The Press Box took a team approach Thursday as the virtual town hall featured some of the many government officials who have worked to keep the territory functioning and safe amid the worst global pandemic in more than 100 years.
Health Commissioner Justa Encarnacion, Virgin Islands Territorial Emergency Management Agency Director Daryl Jaschen and V.I. National Guard Adjutant General, Brig. Gen. Kodjo Knox-Limbacker, joined moderator and former Sen. Neville James at Government House on St. Croix to discuss the U.S. Virgin Island’s response to the COVID-19 outbreak.
They were joined via Zoom by fellow members of the territory’s COVID-19 task force, including VIPD Commissioner Trevor Velinor, Territorial Epidemiologist Dr. Esther Ellis, Luis Hospital acting CEO Dyma Williams, Tourism Commissioner Joseph Boschulte, Human Resources Commissioner Kimberley Causey-Gomez, Office of Disaster Recovery Director Adrienne Williams-Octalien, and Licensing and Consumer Affairs Commissioner Richard Evangelista.
The team members have met every morning at 8 a.m., six days a week, since March, but conversations about how to handle the pandemic began in January, said Encarnacion. Friday, March 13 marked the territory’s first COVID-19 infection, and also the first of many press conferences, held multiple times a week at first, and now once a week as coronavirus cases have been brought further under control and the infection curve has flattened.
March 13 also marked the COVID-19 emergency declaration by President Donald Trump as well as by Gov. Albert Bryan Jr., which activated the Emergency Operations Center with VITEMA in command. Soon after, residents began receiving daily virus updates via instant messaging and emails, much as they would in the event of a hurricane or earthquake.
“This team here gelled quickly,” said Knox-Limbacker, who said his main focus at the time was how to fill any gaps before the hospitals had the capacity to treat a possible surge in infections. Within 72 hours he had secured federal funding that enabled the National Guard to mobilize – far before many states on the mainland.
The response “has been a herculean effort that no one really anticipated,” said Ellis. However, setting up a response was made easier by past experience with contact tracing for outbreaks such as chikungunya and Zika, as well as tuberculosis, which also is a highly contagious and airborne disease, said Ellis.
As the territory has moved through various stages of restrictions as the virus waned and then surged, and then waned again, the team members said the territory’s experience dealing with natural disasters – particularly the twin Category 5 hurricanes of September 2017 – put them in good stead to shape the response.
“COVID shook us up a little bit because it was unknown,” said Jaschen, but the command structure and response was the same as for a hurricane or earthquake, he said.
Williams-Octalien said that because the territory is still in recovery from hurricanes Irma and Maria, protocols and expertise were already in place to begin processing millions of dollars in pandemic relief funds from the Federal Emergency Management Agency.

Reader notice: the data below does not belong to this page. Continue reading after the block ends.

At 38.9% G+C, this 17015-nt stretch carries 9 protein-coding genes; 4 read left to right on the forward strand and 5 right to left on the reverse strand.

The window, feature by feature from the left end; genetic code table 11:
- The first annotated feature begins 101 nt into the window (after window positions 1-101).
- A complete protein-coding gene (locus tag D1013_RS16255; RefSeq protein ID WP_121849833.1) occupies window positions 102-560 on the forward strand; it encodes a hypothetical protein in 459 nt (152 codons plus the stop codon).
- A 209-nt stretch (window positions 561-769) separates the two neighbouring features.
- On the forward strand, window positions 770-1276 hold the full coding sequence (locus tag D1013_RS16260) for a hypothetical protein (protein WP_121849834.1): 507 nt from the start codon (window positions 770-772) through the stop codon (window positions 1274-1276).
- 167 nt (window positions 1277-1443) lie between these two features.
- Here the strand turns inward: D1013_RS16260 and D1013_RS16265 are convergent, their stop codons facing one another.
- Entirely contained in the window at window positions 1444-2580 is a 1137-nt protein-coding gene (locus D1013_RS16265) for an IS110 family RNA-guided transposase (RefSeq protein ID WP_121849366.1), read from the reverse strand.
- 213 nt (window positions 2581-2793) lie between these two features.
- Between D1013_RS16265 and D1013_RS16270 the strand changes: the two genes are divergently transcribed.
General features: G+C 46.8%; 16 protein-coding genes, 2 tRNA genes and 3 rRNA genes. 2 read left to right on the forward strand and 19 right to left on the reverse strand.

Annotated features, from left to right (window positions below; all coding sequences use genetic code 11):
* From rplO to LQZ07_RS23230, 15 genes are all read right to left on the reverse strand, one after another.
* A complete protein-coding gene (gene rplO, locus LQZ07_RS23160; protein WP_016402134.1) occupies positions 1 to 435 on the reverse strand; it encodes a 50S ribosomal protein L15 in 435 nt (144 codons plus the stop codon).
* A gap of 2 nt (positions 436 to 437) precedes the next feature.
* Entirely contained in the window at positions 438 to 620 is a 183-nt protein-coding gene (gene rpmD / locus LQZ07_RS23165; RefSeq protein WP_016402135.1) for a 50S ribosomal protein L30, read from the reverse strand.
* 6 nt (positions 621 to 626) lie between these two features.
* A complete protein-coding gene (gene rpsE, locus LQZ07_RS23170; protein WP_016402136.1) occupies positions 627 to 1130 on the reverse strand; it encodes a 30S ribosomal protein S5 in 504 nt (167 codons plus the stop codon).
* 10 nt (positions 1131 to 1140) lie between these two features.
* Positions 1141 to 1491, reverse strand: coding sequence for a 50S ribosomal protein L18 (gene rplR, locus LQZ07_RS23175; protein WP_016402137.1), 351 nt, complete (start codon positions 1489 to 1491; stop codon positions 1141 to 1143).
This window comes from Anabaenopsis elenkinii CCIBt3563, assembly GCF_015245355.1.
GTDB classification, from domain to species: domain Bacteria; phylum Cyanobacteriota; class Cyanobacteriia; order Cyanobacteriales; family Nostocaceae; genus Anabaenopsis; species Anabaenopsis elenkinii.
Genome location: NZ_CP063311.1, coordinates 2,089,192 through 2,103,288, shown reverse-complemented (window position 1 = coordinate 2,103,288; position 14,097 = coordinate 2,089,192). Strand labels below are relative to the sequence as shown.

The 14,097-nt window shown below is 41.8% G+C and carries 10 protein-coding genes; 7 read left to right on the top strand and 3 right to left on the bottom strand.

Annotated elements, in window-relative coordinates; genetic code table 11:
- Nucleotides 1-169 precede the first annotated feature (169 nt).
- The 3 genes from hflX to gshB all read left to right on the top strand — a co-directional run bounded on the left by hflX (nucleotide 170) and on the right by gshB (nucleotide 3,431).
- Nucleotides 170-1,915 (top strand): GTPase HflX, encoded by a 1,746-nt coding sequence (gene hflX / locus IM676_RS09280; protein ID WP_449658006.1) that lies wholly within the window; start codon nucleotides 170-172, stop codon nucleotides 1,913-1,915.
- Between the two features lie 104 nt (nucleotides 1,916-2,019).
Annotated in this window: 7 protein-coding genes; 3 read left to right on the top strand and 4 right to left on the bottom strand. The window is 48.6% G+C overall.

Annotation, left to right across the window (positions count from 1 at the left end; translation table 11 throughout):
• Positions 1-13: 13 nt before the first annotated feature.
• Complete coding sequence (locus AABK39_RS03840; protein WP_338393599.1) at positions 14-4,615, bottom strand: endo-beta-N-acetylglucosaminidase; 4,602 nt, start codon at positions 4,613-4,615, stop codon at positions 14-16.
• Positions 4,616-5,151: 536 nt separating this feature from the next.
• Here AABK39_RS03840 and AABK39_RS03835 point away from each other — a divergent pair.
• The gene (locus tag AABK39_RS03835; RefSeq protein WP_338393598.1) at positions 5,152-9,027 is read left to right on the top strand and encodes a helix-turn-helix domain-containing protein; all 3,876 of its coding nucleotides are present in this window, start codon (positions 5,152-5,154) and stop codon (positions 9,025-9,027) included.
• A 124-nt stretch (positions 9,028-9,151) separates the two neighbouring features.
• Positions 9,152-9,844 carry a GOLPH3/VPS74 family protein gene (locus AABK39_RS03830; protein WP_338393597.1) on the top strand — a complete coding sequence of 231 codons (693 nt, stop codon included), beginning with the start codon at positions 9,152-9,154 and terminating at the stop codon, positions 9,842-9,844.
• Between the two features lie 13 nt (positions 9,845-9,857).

“We were able to pivot very quickly,” said Williams-Octalien. “It’s a blessing in disguise in terms of how ready we were.”
Meanwhile, Boschulte said the Tourism Department worked with Health after the second shutdown in August to prepare for an eventual reopening to leisure travel in mid-September, designing a portal where all travelers to the U.S. Virgin Islands – residents and visitors alike — must upload their contact information and negative COVID-19 test results.
Boschulte said there has been 80 percent compliance with the portal, and an app has been developed that will soon work in tandem with it to better trace visitors. He said he continues to work with airlines and hotels to ensure that guests understand local expectations about masks and social distancing.
Evangelista’s team also plays a role in assessing complaints and citations filed by peace officers who are tasked with investigating bars, eateries and other businesses that fail to comply with the mandates of the governor’s emergency orders.
“We cannot get complacent,” said Boschulte.
Velinor agreed. “It’s a challenge, it’s a task, but for us it works better because we have a very cooperative team,” said the police commissioner, who also was quick to praise the public. “I think as a community we’ve been going in the right direction,” he said, whether at the beaches, when out for dinner, or at other gathering places.
The response by the public has given Boschulte confidence that yes, the USVI is ready to open its doors. “We are ready for tourism,” he said, noting how he has seen a change in habits in the territory as everybody complies with the mandatory mask and social distancing mandates.
“We all have to be vested in making sure we keep our curve flat,” said Boschulte. Nobody wants to shut down again, he said, “but if we have to, we will.”
Encarnacion credited the work of the behavioral health team that has gone out in the community to educate the public about COVID-19 and the importance of wearing masks, social distancing and proper hand sanitizing.
“Thank you, thank you, thank you for wearing your mask,” James said to the virtual viewers. “It’s as plain and simple as that.”